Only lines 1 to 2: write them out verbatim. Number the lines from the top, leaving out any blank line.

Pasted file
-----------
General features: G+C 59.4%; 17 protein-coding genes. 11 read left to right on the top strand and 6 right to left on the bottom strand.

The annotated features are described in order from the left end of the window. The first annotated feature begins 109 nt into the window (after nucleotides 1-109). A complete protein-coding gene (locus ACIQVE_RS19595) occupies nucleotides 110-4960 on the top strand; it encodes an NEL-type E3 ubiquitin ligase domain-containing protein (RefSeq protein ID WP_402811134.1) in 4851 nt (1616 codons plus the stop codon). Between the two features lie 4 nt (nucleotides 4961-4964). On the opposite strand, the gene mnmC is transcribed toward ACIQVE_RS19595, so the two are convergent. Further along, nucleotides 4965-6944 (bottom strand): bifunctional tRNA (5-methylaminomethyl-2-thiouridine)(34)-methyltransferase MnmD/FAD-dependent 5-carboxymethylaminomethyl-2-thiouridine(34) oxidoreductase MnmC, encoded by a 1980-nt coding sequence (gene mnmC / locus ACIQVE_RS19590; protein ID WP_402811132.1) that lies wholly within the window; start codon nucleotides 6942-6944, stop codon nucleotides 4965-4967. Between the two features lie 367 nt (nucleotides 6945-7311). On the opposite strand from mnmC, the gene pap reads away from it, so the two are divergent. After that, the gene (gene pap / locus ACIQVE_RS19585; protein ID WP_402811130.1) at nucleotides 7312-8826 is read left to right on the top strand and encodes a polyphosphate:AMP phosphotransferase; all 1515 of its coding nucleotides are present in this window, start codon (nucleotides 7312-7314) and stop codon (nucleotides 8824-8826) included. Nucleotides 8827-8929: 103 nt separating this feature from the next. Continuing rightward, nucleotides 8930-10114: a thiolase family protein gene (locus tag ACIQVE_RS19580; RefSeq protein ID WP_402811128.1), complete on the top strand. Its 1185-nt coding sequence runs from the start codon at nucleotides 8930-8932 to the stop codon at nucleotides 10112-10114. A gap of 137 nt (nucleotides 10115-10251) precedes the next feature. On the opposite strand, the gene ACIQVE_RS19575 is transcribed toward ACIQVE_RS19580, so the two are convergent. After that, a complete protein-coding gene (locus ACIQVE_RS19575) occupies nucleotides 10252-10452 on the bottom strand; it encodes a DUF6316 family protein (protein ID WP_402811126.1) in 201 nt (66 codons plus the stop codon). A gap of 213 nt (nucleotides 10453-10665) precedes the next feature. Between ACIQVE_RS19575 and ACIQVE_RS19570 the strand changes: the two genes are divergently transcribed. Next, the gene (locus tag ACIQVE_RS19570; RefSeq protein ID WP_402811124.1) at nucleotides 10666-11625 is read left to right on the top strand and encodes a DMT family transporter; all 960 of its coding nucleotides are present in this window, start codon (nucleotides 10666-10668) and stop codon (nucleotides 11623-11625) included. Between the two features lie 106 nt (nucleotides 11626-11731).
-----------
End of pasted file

General features: G+C 59.4%; 17 protein-coding genes. 11 read left to right on the top strand and 6 right to left on the bottom strand.

The annotated features are described in order from the left end of the window. The first annotated feature begins 109 nt into the window (after nucleotides 1-109). A complete protein-coding gene (locus ACIQVE_RS19595) occupies nucleotides 110-4960 on the top strand; it encodes an NEL-type E3 ubiquitin ligase domain-containing protein (RefSeq protein ID WP_402811134.1) in 4851 nt (1616 codons plus the stop codon). Between the two features lie 4 nt (nucleotides 4961-4964). On the opposite strand, the gene mnmC is transcribed toward ACIQVE_RS19595, so the two are convergent. Further along, nucleotides 4965-6944 (bottom strand): bifunctional tRNA (5-methylaminomethyl-2-thiouridine)(34)-methyltransferase MnmD/FAD-dependent 5-carboxymethylaminomethyl-2-thiouridine(34) oxidoreductase MnmC, encoded by a 1980-nt coding sequence (gene mnmC / locus ACIQVE_RS19590; protein ID WP_402811132.1) that lies wholly within the window; start codon nucleotides 6942-6944, stop codon nucleotides 4965-4967. Between the two features lie 367 nt (nucleotides 6945-7311). On the opposite strand from mnmC, the gene pap reads away from it, so the two are divergent. After that, the gene (gene pap / locus ACIQVE_RS19585; protein ID WP_402811130.1) at nucleotides 7312-8826 is read left to right on the top strand and encodes a polyphosphate:AMP phosphotransferase; all 1515 of its coding nucleotides are present in this window, start codon (nucleotides 7312-7314) and stop codon (nucleotides 8824-8826) included. Nucleotides 8827-8929: 103 nt separating this feature from the next. Continuing rightward, nucleotides 8930-10114: a thiolase family protein gene (locus tag ACIQVE_RS19580; RefSeq protein ID WP_402811128.1), complete on the top strand. Its 1185-nt coding sequence runs from the start codon at nucleotides 8930-8932 to the stop codon at nucleotides 10112-10114. A gap of 137 nt (nucleotides 10115-10251) precedes the next feature. On the opposite strand, the gene ACIQVE_RS19575 is transcribed toward ACIQVE_RS19580, so the two are convergent. After that, a complete protein-coding gene (locus ACIQVE_RS19575) occupies nucleotides 10252-10452 on the bottom strand; it encodes a DUF6316 family protein (protein ID WP_402811126.1) in 201 nt (66 codons plus the stop codon). A gap of 213 nt (nucleotides 10453-10665) precedes the next feature. Between ACIQVE_RS19575 and ACIQVE_RS19570 the strand changes: the two genes are divergently transcribed. Next, the gene (locus tag ACIQVE_RS19570; RefSeq protein ID WP_402811124.1) at nucleotides 10666-11625 is read left to right on the top strand and encodes a DMT family transporter; all 960 of its coding nucleotides are present in this window, start codon (nucleotides 10666-10668) and stop codon (nucleotides 11623-11625) included. Between the two features lie 106 nt (nucleotides 11626-11731).